Trials on Trails
Oromocto, New Brunswick
We imagined these sacred water routes in India, like the Ganges and Yamuna Rivers, to be before us. On this one trail (an old railway bed) I with four other monks, traversed or bypassed them. In reality we were in Canada. The trail between Gagetown and Oromocto was literally 'the pits.' To transcendentalize the situation we mentally invited not only the aforementioned holy rivers but also Radha Kund and Shyama Kund, two most sacred bathing ponds in Vrindavan, Krishna's place as a child.
Taking the lead, I announced as we approached a new water hurdle, the name of the holy duplicate. It made light of a somewhat challenging circumstance on our obstruction course. As the trail opened up with less dew-destined branches of healthy trees to contend with and the ground beneath us became tame, we plodded along quickly. Three out of the four brahmacaris left the trail for Fredricton, the province's capital, to distribute the books of our guru on the main street.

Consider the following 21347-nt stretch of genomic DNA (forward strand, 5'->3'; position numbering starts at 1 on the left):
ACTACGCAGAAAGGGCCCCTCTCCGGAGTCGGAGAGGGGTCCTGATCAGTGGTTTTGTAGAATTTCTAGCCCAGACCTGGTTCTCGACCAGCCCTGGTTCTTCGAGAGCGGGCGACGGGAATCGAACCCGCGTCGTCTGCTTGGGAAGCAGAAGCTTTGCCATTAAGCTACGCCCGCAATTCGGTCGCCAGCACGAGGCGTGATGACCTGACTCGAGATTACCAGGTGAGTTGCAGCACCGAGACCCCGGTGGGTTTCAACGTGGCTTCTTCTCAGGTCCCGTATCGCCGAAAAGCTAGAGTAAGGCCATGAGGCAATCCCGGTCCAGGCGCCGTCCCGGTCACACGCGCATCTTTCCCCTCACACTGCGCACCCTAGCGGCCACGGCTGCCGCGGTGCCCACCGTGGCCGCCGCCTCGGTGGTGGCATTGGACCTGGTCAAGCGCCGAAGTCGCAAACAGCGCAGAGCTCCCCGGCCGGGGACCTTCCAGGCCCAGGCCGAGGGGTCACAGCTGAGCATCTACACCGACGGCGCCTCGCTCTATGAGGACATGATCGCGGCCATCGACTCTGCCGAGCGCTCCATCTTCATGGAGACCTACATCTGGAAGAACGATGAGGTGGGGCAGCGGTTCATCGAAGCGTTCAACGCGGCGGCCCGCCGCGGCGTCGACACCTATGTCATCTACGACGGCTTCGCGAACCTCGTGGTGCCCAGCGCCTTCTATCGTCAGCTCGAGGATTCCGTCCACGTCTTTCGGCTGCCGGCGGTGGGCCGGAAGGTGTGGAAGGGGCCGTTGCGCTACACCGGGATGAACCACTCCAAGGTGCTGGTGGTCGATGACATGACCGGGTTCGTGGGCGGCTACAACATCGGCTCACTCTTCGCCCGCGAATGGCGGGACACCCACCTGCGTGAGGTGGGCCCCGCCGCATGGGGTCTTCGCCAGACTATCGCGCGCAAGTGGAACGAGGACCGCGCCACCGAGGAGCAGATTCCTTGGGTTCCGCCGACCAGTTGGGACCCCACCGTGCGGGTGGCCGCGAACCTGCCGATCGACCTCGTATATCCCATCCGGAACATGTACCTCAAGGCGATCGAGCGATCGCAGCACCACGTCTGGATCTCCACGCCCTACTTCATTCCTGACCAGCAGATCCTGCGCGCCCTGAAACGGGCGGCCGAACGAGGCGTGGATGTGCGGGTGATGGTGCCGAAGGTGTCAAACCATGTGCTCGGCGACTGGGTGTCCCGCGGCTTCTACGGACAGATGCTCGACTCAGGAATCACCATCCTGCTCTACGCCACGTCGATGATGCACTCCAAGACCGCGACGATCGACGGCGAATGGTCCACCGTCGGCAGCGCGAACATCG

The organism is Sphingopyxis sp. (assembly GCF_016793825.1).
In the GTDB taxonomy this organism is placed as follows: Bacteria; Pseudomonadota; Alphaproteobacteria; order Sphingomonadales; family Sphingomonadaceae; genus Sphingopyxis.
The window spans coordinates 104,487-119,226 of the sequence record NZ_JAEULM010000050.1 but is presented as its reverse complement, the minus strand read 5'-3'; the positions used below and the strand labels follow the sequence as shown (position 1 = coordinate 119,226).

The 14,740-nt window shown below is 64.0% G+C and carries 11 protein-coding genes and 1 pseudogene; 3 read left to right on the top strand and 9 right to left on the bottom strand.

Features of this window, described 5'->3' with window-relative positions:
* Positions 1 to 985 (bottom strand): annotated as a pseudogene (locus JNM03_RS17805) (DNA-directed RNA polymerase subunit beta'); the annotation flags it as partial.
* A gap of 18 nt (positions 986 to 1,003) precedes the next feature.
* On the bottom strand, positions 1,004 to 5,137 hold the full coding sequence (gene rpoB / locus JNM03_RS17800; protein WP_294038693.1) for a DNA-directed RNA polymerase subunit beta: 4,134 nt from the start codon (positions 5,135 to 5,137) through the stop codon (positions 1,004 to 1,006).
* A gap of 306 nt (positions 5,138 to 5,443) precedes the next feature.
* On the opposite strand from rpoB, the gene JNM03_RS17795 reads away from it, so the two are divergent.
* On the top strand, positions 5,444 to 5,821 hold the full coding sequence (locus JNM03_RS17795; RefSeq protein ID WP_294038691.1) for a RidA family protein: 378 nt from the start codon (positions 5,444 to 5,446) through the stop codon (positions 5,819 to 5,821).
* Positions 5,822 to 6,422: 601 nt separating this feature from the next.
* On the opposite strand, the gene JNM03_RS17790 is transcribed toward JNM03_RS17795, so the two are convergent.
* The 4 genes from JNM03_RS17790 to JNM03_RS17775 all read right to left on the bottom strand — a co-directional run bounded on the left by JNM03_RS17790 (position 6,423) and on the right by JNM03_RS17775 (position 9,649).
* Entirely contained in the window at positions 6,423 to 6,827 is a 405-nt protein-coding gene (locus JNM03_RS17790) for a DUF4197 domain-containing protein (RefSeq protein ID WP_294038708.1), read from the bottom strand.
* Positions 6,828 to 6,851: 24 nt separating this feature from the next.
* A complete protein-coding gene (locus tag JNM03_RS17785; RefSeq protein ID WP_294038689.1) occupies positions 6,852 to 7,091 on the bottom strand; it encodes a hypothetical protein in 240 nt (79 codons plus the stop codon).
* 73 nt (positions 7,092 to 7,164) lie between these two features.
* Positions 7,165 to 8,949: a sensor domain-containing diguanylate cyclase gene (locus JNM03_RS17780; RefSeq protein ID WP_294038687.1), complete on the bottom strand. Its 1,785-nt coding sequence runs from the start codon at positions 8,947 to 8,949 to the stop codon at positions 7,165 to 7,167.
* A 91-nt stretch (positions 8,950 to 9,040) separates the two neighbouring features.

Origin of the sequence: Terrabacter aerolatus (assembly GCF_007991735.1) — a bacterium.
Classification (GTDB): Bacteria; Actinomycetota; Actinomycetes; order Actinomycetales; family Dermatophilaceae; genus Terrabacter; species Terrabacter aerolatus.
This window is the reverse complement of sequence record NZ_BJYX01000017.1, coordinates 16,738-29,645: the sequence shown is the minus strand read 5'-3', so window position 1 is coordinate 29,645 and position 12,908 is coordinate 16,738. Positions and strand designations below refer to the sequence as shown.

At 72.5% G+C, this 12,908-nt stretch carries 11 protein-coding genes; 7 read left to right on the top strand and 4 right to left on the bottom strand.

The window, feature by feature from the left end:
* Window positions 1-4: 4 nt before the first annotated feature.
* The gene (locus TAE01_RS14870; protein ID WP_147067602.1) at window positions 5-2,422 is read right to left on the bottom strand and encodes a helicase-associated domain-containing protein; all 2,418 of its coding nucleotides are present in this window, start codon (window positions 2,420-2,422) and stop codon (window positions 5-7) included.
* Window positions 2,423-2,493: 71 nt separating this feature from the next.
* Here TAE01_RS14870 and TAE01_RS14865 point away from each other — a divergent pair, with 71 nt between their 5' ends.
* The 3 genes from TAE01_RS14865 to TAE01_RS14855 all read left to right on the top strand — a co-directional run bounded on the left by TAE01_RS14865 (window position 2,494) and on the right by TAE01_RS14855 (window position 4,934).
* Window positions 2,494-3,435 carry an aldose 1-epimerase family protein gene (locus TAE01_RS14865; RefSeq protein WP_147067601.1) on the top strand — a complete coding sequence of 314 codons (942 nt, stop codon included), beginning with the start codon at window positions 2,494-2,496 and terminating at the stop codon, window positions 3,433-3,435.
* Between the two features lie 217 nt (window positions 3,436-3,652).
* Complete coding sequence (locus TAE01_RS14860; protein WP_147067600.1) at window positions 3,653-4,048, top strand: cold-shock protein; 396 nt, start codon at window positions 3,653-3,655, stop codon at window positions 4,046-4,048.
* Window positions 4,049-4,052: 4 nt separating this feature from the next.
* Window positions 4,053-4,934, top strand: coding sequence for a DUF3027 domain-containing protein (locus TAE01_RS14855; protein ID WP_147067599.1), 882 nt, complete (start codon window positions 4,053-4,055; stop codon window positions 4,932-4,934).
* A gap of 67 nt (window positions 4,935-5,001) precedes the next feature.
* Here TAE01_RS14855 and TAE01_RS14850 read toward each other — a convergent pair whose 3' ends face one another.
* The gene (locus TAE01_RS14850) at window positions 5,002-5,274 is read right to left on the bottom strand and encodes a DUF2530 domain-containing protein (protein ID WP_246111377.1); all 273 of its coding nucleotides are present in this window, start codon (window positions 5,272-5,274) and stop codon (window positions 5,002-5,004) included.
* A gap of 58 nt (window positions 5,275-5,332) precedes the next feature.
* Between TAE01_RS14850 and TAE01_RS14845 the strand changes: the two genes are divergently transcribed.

With the path (the NB Trail) having become very clear I pondered on the huge sacrifice undertaken sometime in the 19th century by unsung heroes who laboriously made the trail, for at first the iron horse, and which we now enjoy as a walking thoroughfare of natural beauty. Likely the labourers received meagre salaries for their sweat and pain in these wetlands and dense trees. It left me a little choked-up inside, just reflecting on the achievement. On the other hand, those who built the original trail likely felt a strong sense of accomplishment. I wonder if the average man and woman feels the same sense of accomplishment in a world of devices and where we are rather pampered.
Off the beaten path and into Daruka's 97 Mercury we left for a satsang gathering with the Bhutanese community. From there we proceeded to Saint John's downtown library for a presentation on the Bhagavad-gita and finally a visit to the parents of our ashram co-ordinator in Nova Scotia, Nitai Ram, completed the day. His parents are indeed supportive of his chosen life as a monk. This is not always the case.
I must complete my report by delivering the Gita verse of today (5.10): "One who performs his duty without attachment, surrendering the results unto the Supreme Lord, is unaffected by sinful action, as the lotus leaf is untouched by water."